Mikey Angelo’s Gen Z Raps Are So Good TikTok Banned Him

mrgrandeofficial/Instagram Mr. Grande/YouTube mrgrandeofficial/Instagram Remix by Cole Mitchell

Mikey Angelo writes bars that will leave you speechless. The 23-year-old has a near-encyclopedic knowledge of contemporary pop and internet culture—in his words, he’s a “sponge to the culture”—and uses it to create raps that leave millions of TikTok users gobsmacked. For example: This reaction to one of his recent videos.

“Imma block ‘em when they come like an IUD—” Angelo rap starts.

“No,” a TikTok user cuts him off in a stitched video. “I literally had to stop it. It’s too early. I’m not even ready for the rest.”


planet her got me on another level @dojacat 😅🔥 #dojacat #fyp #rap

♬ original sound – Mikey Angelo

Unfortunately, it appeared that the TikTok algorithm needed to stop Angelo as well, because hours after this video was uploaded in early July, his account, @mrgrandeofficial, was “permanently suspended.” No explanation given, no chance to appeal—it was just gone in an instant. 

Angelo said that he’s been suspended from the platform before for unknown reasons, though he suspects that an early video of his put his account in poor standing. In one of his rap videos, he had a beer bottle in the background and TikTok kept taking the post down—Angelo presumes because he looks younger than his age. 

Luckily, someone, somewhere helped him get his account back. Angelo doesn’t know who, and he didn’t receive an explanation for the ban. (TikTok did not respond to the Daily Dot’s request for comment about the situation.) He was just searching TikTok on a different account a few days later and found that his account was active again. Cheekily, he titled the YouTube upload of his TikTok rap, “this rap verse got me banned from TikTok..” But in reality, getting banned—and losing his 1.5 million TikTok followers overnight—was a scary experience.

“TikTok is a platform that I rely on as a job,” Angelo tells the Daily Dot over Zoom. “It’s scary to have to put all your eggs in that basket, and I think if this has taught me anything, maybe this was the universe telling me to look outside of TikTok and start seeing what I can do to branch outside [of it].”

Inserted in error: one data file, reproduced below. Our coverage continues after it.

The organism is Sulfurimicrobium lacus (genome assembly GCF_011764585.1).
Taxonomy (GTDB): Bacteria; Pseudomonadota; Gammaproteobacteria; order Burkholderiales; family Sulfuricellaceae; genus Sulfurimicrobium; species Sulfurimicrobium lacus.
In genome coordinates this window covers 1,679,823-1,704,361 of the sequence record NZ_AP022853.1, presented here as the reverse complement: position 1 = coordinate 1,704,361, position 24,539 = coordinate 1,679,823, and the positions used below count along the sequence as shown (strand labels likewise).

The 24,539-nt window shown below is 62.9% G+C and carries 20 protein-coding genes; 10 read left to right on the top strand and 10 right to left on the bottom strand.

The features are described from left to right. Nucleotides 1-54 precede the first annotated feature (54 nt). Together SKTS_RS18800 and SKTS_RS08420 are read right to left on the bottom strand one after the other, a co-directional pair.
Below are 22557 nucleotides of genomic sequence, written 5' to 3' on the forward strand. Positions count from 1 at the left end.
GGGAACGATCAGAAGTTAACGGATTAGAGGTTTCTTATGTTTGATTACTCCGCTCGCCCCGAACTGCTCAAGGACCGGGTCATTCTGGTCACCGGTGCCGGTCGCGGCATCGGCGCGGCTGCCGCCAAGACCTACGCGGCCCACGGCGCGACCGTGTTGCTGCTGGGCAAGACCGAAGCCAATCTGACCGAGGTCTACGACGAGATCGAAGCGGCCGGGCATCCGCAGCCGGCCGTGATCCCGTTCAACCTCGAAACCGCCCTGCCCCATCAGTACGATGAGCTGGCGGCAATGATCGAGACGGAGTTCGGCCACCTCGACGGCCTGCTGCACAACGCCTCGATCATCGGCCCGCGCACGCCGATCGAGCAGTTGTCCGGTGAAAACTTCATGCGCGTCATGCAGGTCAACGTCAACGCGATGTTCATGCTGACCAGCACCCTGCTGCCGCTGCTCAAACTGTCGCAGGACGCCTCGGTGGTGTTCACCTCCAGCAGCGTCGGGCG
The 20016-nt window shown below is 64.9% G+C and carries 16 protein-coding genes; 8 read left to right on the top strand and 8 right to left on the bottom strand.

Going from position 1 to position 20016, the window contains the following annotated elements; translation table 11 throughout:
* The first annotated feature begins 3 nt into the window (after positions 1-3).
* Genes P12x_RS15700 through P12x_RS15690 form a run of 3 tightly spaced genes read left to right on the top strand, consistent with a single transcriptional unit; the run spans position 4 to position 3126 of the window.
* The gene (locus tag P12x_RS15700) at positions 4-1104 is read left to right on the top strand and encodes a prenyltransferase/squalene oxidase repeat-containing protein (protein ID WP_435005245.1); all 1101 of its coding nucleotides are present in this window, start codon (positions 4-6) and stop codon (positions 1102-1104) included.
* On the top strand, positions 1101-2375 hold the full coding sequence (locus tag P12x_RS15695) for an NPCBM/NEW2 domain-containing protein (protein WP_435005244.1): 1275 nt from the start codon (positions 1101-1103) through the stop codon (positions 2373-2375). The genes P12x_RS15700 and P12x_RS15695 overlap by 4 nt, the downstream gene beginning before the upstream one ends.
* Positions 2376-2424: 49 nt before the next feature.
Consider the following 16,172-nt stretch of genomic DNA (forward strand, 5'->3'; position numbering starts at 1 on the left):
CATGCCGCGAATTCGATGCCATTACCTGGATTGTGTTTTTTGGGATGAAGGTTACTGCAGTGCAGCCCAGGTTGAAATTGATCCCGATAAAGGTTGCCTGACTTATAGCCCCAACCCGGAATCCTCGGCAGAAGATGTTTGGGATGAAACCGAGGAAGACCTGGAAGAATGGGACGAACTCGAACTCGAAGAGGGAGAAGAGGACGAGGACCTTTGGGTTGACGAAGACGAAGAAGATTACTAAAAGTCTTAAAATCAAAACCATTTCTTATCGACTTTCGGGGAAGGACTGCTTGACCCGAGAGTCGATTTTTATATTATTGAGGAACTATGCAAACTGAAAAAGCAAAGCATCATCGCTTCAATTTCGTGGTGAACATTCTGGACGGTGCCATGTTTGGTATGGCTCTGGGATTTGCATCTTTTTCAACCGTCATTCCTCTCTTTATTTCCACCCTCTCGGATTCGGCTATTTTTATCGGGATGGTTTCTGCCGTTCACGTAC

Angelo already has a YouTube channel with 848,000 subscribers, which he started as an Ariana Grande stan account in 2016—hence the username—and has since evolved into an amalgamation of different musical videos reminiscent of the heyday of YouTube parodies and cover artists. The next step for Angelo is figuring out how to apply his online success to his dreams of becoming a songwriter and artist. He already has music out on Spotify, but he wants to grow.

“If I could be doing this for TikTok, and people enjoy it as much as they do and they get millions of views…  I could be doing this for music, for real,” Angelo says. “If I whip myself into shape and figure out what I need to do… I can release music and somehow translate these followers to Spotify and become the artist that I’ve dreamed of becoming my whole life. So I think it’s just stepping out of the influencer mode and becoming an artist, and I feel so ready to do it.”

Angelo spent years making videos singing and rapping how he imagined other artists and people would sound. He’s inspired by Nicki Minaj (he’s a Barb and calls her the pinkprint), Doja Cat, Ariana Grande, Mariah Carey, and Whitney Houston. His most popular YouTube video features him doing impressions of other artists and his signature video for a time was a simulated rap battle between celebrities. But now, he’s coming into his own. 

Angelo’s parodies on YouTube have given him good writing practice for his original lyrics today. He also says his time on stan Twitter shaped his understanding of the cultural references that go into his work. Now, his music is near-exclusively written in the language of the internet—dealing in memes, influencers, viral videos, and trends—which serves him well on TikTok where every video of his is basically a guaranteed hit with Zoomers.

“I will picture the reaction to a line before I even say the line,” Angelo says of his writing process. “I will picture somebody gasping at their phone screen, and I’ll think, all right, what can I plug in? What words can I plug in to create this reaction out of somebody? And it just flows out of me in the most beautiful, organic, fun way.”

Most of his TikToks are set to instrumentals of popular songs like Doja Cat’s “Get Into It (Yuh)” or Destiny’s Child’s “Bills, Bills, Bills.” But for original songs, like his single “My Pen Is,” he uses a beat marketplace—like Lil Nas X did with “Old Town Road.” Angelo says he has a few new songs on reserve that he’s excited about, but he’s trying to plan out how to work on them and release them in the most effective way he can. 

“The whole TikTok ban really lit a fire under me,” Angelo says. “I was like, all right, it’s time to move, it’s time to migrate. I can still obviously have fun on TikTok and use it to give me an outlet, of course. But, you know, I can’t keep relying on these platforms that can be taken away in seconds.”

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